As current events have the U.S. in a challenging place, Torah guides us in how we to judge historical figures, like our founding fathers and others. Independence Day reminds us of the freedoms we can celebrate while living here. In previous years, we’ve explored where to catch a minyan in Colonial America, but this year, we got to thinking about what Orthodox Jews elsewhere in the world were doing during those times. Here’s a brief look at the life of Religious Jews during the late 1700s.
Hasidic Jews, the first followers of the Baal Shem Tov, started migrating to Tzfat around this time. His follower the Maggid of Mezerich was a proponent of this and many of his adherents made the pilgrimage and settled in Northern Israel. While a plague had wiped out much of the community in 1742 and earthquakes ruined much of the city and killed 200 in 1759, it was rebuilt in earnest when a huge influx of Russian Jews arrived in 1776. This trend continued in the early 1780s and Lithuanian Jews came in droves 20 years later.
While the Haskalah arose as an ideology around 1770, it had not yet gained prominence, so most Jews at this time were still religious. The Partition of Poland split the Jewish population between Prussia, the Russian Empire and Austro-Hungary, yet Jews still did not have equal rights. Debates over emancipation of the Jews started in France, which granted Jews rights during the French Revolution in 1789. However, they were expected to assimilate. In 1787, there were 80,000 Jews in Hungary, most of whom worked in agriculture and wine.
Sometimes “Court Jews” worked in royal and noble courts, handling the finances under the job titles of Jewish bailiff and shtadlan. By lending money to nobles, some gained social influence and became diplomats and trade delegates. Using family connections, they helped their sponsors attain food, arms, ammunition and precious metals and were granted permission to attain noble status and live outside of ghettos. They often used their clout to protect and influence other Jews, petitioning rulers on behalf of the community.
European Jews at this time were also involved with financing and overseeing seafaring and maritime economy as “Port Jews,” settling in port cities like Amsterdam and London. Their connections with other Jews in the Diaspora gained them favor with governments.
Iran and Iraq
While the effects of the Spanish Inquisition had settled many Jews outside of Spain and other nearby North African and Middle Eastern lands, and a small number of Sephardic Jews went to Holland and England, many still lived in their countries of origin at that time.
After being allowed by Nadir Shah to settle in the Shi’ite holy city of Mashhad, Iranian Jews faced persecution after the Shah’s death in 1747. This led up to many Jews being massacred or forcibly converted in an event known as the Allahdad incident in 1839. Jews then appeared to superficially accept the new religion, but in reality, lived as Crypto-Jews.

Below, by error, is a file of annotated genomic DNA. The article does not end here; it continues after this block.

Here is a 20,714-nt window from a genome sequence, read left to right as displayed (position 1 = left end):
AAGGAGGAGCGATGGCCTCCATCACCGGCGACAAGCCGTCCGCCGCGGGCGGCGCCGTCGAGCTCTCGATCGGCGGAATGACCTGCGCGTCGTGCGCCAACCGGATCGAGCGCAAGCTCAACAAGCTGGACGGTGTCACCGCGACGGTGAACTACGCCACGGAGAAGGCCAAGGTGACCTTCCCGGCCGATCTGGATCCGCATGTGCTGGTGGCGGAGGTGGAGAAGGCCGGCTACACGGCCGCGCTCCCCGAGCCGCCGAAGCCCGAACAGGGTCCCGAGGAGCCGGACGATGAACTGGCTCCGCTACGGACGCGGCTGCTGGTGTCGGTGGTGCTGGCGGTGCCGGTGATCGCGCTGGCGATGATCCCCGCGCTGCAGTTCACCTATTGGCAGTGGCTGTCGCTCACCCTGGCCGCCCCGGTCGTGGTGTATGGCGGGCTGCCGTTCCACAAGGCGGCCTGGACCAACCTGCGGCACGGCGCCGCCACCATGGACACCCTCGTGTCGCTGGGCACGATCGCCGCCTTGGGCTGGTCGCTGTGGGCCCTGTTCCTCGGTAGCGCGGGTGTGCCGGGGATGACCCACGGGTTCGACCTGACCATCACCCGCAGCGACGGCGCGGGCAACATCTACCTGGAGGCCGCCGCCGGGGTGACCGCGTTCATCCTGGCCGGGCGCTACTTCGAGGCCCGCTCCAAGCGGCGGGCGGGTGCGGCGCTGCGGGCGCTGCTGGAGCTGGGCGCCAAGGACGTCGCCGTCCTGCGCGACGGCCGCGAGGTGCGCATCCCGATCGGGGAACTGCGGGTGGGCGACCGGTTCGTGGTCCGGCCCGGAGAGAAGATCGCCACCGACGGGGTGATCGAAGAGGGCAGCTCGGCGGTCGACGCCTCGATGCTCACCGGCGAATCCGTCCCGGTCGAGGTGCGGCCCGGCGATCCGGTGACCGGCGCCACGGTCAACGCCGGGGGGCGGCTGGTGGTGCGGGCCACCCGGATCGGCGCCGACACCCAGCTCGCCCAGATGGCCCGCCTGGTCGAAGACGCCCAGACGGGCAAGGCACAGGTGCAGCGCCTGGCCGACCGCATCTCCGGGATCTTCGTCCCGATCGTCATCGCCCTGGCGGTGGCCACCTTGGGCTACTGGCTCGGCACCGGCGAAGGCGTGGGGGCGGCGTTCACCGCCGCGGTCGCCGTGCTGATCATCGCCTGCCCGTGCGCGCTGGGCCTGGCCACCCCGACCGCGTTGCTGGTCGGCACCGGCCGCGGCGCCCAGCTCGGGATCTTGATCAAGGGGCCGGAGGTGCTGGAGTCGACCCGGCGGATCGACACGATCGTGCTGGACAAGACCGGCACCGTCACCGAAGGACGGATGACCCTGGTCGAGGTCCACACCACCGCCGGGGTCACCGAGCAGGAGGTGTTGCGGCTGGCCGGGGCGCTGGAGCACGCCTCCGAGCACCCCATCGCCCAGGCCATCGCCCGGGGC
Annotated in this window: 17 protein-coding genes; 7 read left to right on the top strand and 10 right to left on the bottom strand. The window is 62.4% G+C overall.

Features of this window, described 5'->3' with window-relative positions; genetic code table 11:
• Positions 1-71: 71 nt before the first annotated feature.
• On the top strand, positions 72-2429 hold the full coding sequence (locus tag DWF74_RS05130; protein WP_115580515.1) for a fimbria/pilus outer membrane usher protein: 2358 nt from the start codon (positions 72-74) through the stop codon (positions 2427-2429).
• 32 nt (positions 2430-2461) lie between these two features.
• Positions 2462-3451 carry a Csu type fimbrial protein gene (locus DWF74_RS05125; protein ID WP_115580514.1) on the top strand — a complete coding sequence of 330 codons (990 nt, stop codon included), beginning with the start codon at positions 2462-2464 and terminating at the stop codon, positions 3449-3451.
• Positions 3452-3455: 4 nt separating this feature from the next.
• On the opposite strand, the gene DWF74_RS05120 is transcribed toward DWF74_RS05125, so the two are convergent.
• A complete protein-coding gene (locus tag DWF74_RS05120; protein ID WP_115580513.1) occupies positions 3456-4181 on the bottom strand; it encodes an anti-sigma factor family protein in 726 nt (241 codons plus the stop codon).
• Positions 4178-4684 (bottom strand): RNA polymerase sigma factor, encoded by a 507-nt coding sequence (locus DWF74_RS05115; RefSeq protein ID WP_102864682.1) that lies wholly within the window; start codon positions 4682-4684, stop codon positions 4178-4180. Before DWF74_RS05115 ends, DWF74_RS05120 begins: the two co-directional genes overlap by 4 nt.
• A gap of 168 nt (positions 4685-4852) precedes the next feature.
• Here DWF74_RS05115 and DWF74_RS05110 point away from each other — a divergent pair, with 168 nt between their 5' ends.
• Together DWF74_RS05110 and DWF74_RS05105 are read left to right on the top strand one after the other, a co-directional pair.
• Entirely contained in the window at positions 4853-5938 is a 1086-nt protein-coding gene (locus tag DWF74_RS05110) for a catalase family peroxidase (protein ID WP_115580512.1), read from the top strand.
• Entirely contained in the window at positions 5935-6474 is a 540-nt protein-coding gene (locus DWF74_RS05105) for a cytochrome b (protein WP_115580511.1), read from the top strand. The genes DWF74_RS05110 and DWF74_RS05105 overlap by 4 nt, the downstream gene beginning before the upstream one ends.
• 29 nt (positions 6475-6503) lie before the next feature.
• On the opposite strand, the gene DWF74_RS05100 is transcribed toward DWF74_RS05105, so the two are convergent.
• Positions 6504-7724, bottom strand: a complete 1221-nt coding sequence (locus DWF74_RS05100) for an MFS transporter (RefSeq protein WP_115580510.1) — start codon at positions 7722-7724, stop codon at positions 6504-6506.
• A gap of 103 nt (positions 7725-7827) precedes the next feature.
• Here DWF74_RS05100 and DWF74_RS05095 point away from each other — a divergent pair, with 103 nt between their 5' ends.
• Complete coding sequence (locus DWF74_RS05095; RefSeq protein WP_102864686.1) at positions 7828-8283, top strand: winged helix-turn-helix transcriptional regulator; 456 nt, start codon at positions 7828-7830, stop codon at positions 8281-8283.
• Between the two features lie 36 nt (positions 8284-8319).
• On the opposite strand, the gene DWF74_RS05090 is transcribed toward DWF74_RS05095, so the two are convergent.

In 1743 there was a plague in which many of the Jews of Baghdad, including all the rabbis, died. The remaining Baghdad community asked the community of Aleppo to send them a new Chief Rabbi, accompanied by fifty Sephardic families from Aleppo. Syrian Jewish families establishing themselves in Iraq were often formerly Spanish Sephardic families from Aleppo. These were typically high-class families such as the Belilios family who were frustrated with the dimming prospects of Aleppo and attracted to Baghdad and Basra’s booming trade with India.
In Morocco, the Jewish community enjoyed prosperity under Mohammed III, who introduced European culture. His minister was the Jew Elijah ha-Levi. Moroccan Jews were employed also as ambassadors to foreign courts. In 1780, Jacob ben Abraham Benider was sent as minister from Morocco to King George III. Upon Mohammed III’s death in 1789, his grudge-holding successor oversaw a massacre of Moroccan Jews. Jews were ordered to pay enormous taxes and most were arrested and beaten every day until it was paid. Many Moroccan Jews fled beforehand to Gibraltar, some died as martyrs and some accepted Islam. Many Muslims hid Jews in their houses and saved a great many others. These awful events have been poetically described in two kinos for Tisha b’Av.
While Orthodox Jews were in all of these places in the late 1700s, there were a few places where they had not yet gained prominence. The first Jew didn’t arrive in Australia until 1788. In 1652, South Africa began to be settled and theories state that a number of silent Jews were among cape Town’s first settlers, even though non-Christian migration was outlawed until 1803. A few Jewish groups’ roots in India, such as the Cochin, Madras and Bene Israel, can be traced back to the 1700s or earlier. In 1769, the Scottish explorer James Bruce was searching for the source of the Nile. In this search, he stumbled upon the existence of the Ethiopian Jews, who were practicing without Talmudic law, as they had been exiled from Israel before the Talmud was written down. Bruce estimated the Jewish population in Ethiopia was at 100,000. After their expulsion during the Inquisition, Spain didn’t let any Jews back into the country until 1858.